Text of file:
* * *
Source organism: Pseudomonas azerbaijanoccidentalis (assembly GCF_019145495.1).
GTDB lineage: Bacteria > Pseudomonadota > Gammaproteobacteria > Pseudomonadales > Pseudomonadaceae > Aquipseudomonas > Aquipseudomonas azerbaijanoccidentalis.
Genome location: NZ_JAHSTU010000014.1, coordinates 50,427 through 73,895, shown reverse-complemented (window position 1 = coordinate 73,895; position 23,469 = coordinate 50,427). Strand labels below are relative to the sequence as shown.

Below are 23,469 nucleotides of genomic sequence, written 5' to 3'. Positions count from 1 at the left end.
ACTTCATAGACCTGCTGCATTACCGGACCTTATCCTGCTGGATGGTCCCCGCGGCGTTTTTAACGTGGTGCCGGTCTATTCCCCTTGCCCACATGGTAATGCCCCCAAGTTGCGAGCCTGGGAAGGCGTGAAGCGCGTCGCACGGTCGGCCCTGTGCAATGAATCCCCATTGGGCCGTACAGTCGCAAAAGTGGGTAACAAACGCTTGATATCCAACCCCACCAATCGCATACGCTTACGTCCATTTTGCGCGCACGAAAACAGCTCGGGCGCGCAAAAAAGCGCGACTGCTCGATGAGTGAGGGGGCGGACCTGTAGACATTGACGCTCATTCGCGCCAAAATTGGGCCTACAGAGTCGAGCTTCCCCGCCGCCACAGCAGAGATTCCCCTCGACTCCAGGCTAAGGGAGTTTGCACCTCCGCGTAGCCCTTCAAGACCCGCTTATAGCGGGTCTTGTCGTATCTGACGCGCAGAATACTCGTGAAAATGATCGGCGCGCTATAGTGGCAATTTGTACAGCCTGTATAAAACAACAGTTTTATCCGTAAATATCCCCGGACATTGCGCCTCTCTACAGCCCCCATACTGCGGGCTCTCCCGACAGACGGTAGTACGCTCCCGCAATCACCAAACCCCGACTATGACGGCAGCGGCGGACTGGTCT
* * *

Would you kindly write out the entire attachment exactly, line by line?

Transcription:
Source organism: Pseudomonas azerbaijanoccidentalis (assembly GCF_019145495.1).
GTDB lineage: Bacteria > Pseudomonadota > Gammaproteobacteria > Pseudomonadales > Pseudomonadaceae > Aquipseudomonas > Aquipseudomonas azerbaijanoccidentalis.
Genome location: NZ_JAHSTU010000014.1, coordinates 50,427 through 73,895, shown reverse-complemented (window position 1 = coordinate 73,895; position 23,469 = coordinate 50,427). Strand labels below are relative to the sequence as shown.

Below are 23,469 nucleotides of genomic sequence, written 5' to 3'. Positions count from 1 at the left end.
ACTTCATAGACCTGCTGCATTACCGGACCTTATCCTGCTGGATGGTCCCCGCGGCGTTTTTAACGTGGTGCCGGTCTATTCCCCTTGCCCACATGGTAATGCCCCCAAGTTGCGAGCCTGGGAAGGCGTGAAGCGCGTCGCACGGTCGGCCCTGTGCAATGAATCCCCATTGGGCCGTACAGTCGCAAAAGTGGGTAACAAACGCTTGATATCCAACCCCACCAATCGCATACGCTTACGTCCATTTTGCGCGCACGAAAACAGCTCGGGCGCGCAAAAAAGCGCGACTGCTCGATGAGTGAGGGGGCGGACCTGTAGACATTGACGCTCATTCGCGCCAAAATTGGGCCTACAGAGTCGAGCTTCCCCGCCGCCACAGCAGAGATTCCCCTCGACTCCAGGCTAAGGGAGTTTGCACCTCCGCGTAGCCCTTCAAGACCCGCTTATAGCGGGTCTTGTCGTATCTGACGCGCAGAATACTCGTGAAAATGATCGGCGCGCTATAGTGGCAATTTGTACAGCCTGTATAAAACAACAGTTTTATCCGTAAATATCCCCGGACATTGCGCCTCTCTACAGCCCCCATACTGCGGGCTCTCCCGACAGACGGTAGTACGCTCCCGCAATCACCAAACCCCGACTATGACGGCAGCGGCGGACTGGTCT